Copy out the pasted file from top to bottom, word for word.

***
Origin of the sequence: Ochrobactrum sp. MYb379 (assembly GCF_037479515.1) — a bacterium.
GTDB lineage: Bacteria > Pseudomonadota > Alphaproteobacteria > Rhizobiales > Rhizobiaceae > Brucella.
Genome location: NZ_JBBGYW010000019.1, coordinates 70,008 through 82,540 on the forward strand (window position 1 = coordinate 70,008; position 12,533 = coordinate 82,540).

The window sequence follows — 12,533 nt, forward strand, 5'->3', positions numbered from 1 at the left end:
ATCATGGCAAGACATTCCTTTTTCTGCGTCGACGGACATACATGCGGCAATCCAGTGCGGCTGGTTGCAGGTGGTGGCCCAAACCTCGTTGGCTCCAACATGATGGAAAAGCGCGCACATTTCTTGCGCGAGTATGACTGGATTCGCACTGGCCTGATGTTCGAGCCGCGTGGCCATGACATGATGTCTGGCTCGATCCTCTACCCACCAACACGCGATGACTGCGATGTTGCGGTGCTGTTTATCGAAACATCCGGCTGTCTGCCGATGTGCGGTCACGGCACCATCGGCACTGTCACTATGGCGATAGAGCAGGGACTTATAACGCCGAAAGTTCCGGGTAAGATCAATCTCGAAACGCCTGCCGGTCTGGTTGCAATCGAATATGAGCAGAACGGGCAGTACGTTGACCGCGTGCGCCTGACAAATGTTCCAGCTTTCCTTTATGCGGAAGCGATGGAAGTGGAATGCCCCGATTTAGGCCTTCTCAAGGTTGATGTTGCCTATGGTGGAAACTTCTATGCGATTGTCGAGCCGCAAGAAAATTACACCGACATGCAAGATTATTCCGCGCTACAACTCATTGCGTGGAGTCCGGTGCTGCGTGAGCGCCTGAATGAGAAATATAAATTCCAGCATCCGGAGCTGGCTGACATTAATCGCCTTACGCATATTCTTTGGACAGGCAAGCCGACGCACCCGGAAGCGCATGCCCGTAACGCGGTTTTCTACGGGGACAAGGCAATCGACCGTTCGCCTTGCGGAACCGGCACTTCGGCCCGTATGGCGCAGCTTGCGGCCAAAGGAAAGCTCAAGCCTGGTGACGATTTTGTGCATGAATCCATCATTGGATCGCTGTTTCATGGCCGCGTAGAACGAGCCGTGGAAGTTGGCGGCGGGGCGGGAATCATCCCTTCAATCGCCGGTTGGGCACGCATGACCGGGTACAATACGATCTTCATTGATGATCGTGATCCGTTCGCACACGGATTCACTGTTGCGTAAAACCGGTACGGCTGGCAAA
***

Origin of the sequence: Ochrobactrum sp. MYb379 (assembly GCF_037479515.1) — a bacterium.
GTDB lineage: Bacteria > Pseudomonadota > Alphaproteobacteria > Rhizobiales > Rhizobiaceae > Brucella.
Genome location: NZ_JBBGYW010000019.1, coordinates 70,008 through 82,540 on the forward strand (window position 1 = coordinate 70,008; position 12,533 = coordinate 82,540).

The window sequence follows — 12,533 nt, forward strand, 5'->3', positions numbered from 1 at the left end:
ATCATGGCAAGACATTCCTTTTTCTGCGTCGACGGACATACATGCGGCAATCCAGTGCGGCTGGTTGCAGGTGGTGGCCCAAACCTCGTTGGCTCCAACATGATGGAAAAGCGCGCACATTTCTTGCGCGAGTATGACTGGATTCGCACTGGCCTGATGTTCGAGCCGCGTGGCCATGACATGATGTCTGGCTCGATCCTCTACCCACCAACACGCGATGACTGCGATGTTGCGGTGCTGTTTATCGAAACATCCGGCTGTCTGCCGATGTGCGGTCACGGCACCATCGGCACTGTCACTATGGCGATAGAGCAGGGACTTATAACGCCGAAAGTTCCGGGTAAGATCAATCTCGAAACGCCTGCCGGTCTGGTTGCAATCGAATATGAGCAGAACGGGCAGTACGTTGACCGCGTGCGCCTGACAAATGTTCCAGCTTTCCTTTATGCGGAAGCGATGGAAGTGGAATGCCCCGATTTAGGCCTTCTCAAGGTTGATGTTGCCTATGGTGGAAACTTCTATGCGATTGTCGAGCCGCAAGAAAATTACACCGACATGCAAGATTATTCCGCGCTACAACTCATTGCGTGGAGTCCGGTGCTGCGTGAGCGCCTGAATGAGAAATATAAATTCCAGCATCCGGAGCTGGCTGACATTAATCGCCTTACGCATATTCTTTGGACAGGCAAGCCGACGCACCCGGAAGCGCATGCCCGTAACGCGGTTTTCTACGGGGACAAGGCAATCGACCGTTCGCCTTGCGGAACCGGCACTTCGGCCCGTATGGCGCAGCTTGCGGCCAAAGGAAAGCTCAAGCCTGGTGACGATTTTGTGCATGAATCCATCATTGGATCGCTGTTTCATGGCCGCGTAGAACGAGCCGTGGAAGTTGGCGGCGGGGCGGGAATCATCCCTTCAATCGCCGGTTGGGCACGCATGACCGGGTACAATACGATCTTCATTGATGATCGTGATCCGTTCGCACACGGATTCACTGTTGCGTAAAACCGGTACGGCTGGCAAA